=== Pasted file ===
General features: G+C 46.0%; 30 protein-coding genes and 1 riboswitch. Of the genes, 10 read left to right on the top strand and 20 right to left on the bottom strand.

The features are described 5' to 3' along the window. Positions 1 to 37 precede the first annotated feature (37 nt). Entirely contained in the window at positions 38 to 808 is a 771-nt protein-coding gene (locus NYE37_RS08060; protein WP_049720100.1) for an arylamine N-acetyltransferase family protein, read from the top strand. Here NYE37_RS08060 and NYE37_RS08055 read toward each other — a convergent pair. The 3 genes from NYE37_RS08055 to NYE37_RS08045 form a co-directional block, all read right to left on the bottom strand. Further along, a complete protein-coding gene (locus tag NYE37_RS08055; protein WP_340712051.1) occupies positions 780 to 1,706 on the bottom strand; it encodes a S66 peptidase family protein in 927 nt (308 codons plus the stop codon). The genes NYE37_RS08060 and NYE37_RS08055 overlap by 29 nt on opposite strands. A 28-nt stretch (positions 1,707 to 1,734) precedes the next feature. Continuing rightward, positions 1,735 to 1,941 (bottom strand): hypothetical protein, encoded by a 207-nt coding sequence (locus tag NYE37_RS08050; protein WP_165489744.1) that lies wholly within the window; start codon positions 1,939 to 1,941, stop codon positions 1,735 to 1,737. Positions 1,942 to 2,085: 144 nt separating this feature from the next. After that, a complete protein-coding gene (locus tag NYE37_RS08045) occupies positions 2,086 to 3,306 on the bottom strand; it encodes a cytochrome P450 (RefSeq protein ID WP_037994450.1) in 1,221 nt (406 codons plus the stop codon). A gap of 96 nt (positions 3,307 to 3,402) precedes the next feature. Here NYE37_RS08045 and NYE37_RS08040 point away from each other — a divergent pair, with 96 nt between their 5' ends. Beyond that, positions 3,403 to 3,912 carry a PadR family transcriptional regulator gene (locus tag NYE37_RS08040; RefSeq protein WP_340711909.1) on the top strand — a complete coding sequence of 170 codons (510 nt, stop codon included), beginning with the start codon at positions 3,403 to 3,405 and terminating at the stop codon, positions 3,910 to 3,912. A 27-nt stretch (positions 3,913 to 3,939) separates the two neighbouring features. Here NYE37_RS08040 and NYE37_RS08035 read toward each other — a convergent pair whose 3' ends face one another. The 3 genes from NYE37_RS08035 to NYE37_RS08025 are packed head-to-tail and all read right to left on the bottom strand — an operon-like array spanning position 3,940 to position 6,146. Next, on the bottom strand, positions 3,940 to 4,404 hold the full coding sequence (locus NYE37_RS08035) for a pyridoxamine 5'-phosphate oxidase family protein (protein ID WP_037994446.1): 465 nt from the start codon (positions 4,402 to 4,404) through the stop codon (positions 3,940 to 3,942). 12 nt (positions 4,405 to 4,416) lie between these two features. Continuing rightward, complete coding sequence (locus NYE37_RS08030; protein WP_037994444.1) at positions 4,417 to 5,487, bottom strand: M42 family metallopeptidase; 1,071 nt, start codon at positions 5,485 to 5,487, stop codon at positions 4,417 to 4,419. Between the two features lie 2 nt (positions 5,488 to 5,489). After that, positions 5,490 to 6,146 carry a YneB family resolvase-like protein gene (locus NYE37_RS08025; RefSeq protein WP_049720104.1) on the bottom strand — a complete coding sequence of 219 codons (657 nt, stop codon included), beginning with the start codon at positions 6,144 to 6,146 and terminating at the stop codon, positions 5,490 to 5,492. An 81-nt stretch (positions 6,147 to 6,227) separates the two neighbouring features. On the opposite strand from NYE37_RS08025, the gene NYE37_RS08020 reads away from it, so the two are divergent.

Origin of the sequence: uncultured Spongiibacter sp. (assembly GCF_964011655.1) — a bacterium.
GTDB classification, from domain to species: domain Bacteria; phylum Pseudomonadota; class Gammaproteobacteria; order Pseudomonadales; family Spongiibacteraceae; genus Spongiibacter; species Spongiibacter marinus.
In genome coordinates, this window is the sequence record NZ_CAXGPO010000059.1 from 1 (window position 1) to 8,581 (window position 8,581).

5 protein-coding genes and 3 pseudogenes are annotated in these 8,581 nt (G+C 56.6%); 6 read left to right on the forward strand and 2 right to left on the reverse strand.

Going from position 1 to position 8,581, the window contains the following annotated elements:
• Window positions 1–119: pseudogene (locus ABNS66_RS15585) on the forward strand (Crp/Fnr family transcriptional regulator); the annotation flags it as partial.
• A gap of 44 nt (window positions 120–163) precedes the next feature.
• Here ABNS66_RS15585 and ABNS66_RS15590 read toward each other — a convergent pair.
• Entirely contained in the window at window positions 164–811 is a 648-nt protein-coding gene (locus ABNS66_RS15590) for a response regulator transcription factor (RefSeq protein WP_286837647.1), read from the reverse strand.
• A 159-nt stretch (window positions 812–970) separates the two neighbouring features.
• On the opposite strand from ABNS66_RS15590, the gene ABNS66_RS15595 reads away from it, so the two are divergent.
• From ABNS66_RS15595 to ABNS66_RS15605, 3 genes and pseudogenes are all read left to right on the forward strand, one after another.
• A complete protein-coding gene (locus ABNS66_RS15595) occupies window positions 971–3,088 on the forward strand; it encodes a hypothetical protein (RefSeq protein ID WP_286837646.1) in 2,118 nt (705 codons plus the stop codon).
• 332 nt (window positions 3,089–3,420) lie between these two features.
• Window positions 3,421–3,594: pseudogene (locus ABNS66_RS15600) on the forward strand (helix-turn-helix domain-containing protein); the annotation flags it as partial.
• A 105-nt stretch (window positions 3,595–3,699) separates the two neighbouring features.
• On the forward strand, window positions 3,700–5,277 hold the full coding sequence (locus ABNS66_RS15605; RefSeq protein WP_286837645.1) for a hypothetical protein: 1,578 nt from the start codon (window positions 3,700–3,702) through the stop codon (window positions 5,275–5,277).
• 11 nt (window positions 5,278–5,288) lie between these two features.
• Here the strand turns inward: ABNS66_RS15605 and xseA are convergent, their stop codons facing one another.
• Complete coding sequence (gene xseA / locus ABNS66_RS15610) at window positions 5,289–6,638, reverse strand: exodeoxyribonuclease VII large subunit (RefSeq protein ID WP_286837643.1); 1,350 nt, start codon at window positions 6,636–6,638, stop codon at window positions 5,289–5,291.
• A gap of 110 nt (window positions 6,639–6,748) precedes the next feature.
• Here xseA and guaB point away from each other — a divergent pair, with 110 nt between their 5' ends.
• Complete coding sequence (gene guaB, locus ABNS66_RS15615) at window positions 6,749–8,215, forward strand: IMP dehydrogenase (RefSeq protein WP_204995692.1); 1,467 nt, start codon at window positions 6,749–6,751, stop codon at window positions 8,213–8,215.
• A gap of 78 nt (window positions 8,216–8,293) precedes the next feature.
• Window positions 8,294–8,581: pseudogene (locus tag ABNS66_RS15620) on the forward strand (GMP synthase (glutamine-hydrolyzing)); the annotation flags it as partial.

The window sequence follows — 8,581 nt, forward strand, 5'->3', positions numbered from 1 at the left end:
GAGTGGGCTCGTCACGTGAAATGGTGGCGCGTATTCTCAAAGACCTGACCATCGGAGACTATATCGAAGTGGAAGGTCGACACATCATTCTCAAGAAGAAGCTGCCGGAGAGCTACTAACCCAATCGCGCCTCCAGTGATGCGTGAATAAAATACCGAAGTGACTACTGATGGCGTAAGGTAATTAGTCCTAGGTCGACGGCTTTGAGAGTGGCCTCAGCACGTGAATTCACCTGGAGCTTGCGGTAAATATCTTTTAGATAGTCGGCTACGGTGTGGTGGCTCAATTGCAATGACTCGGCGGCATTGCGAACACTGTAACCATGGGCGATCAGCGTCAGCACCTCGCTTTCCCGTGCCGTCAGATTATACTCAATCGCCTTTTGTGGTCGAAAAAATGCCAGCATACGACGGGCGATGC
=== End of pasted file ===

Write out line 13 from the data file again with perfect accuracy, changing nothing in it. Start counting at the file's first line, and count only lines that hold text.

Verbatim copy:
• On the opposite strand from ABNS66_RS15590, the gene ABNS66_RS15595 reads away from it, so the two are divergent.